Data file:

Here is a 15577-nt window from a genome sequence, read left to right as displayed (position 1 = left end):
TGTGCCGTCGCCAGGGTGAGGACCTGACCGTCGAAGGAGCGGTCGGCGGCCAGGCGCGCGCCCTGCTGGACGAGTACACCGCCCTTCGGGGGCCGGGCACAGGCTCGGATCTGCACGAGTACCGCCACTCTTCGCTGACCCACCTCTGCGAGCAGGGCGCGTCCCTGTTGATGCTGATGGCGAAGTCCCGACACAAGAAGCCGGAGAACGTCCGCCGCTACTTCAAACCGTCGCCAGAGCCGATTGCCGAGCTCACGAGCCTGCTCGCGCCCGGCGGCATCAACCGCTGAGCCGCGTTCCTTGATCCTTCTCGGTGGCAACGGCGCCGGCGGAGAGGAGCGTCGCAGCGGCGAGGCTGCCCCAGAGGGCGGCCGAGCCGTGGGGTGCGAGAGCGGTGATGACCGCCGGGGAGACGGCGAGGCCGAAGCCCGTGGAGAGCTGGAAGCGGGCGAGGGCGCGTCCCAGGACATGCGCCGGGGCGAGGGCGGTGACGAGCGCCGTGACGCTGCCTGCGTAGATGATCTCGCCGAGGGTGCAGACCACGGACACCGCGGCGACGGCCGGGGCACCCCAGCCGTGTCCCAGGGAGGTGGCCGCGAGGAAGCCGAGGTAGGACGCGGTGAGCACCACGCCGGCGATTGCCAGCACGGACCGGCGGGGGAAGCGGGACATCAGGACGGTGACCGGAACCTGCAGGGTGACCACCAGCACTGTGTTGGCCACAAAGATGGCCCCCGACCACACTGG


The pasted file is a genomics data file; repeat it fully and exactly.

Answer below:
Here is a 15577-nt window from a genome sequence, read left to right as displayed (position 1 = left end):
TGTGCCGTCGCCAGGGTGAGGACCTGACCGTCGAAGGAGCGGTCGGCGGCCAGGCGCGCGCCCTGCTGGACGAGTACACCGCCCTTCGGGGGCCGGGCACAGGCTCGGATCTGCACGAGTACCGCCACTCTTCGCTGACCCACCTCTGCGAGCAGGGCGCGTCCCTGTTGATGCTGATGGCGAAGTCCCGACACAAGAAGCCGGAGAACGTCCGCCGCTACTTCAAACCGTCGCCAGAGCCGATTGCCGAGCTCACGAGCCTGCTCGCGCCCGGCGGCATCAACCGCTGAGCCGCGTTCCTTGATCCTTCTCGGTGGCAACGGCGCCGGCGGAGAGGAGCGTCGCAGCGGCGAGGCTGCCCCAGAGGGCGGCCGAGCCGTGGGGTGCGAGAGCGGTGATGACCGCCGGGGAGACGGCGAGGCCGAAGCCCGTGGAGAGCTGGAAGCGGGCGAGGGCGCGTCCCAGGACATGCGCCGGGGCGAGGGCGGTGACGAGCGCCGTGACGCTGCCTGCGTAGATGATCTCGCCGAGGGTGCAGACCACGGACACCGCGGCGACGGCCGGGGCACCCCAGCCGTGTCCCAGGGAGGTGGCCGCGAGGAAGCCGAGGTAGGACGCGGTGAGCACCACGCCGGCGATTGCCAGCACGGACCGGCGGGGGAAGCGGGACATCAGGACGGTGACCGGAACCTGCAGGGTGACCACCAGCACTGTGTTGGCCACAAAGATGGCCCCCGACCACACTGG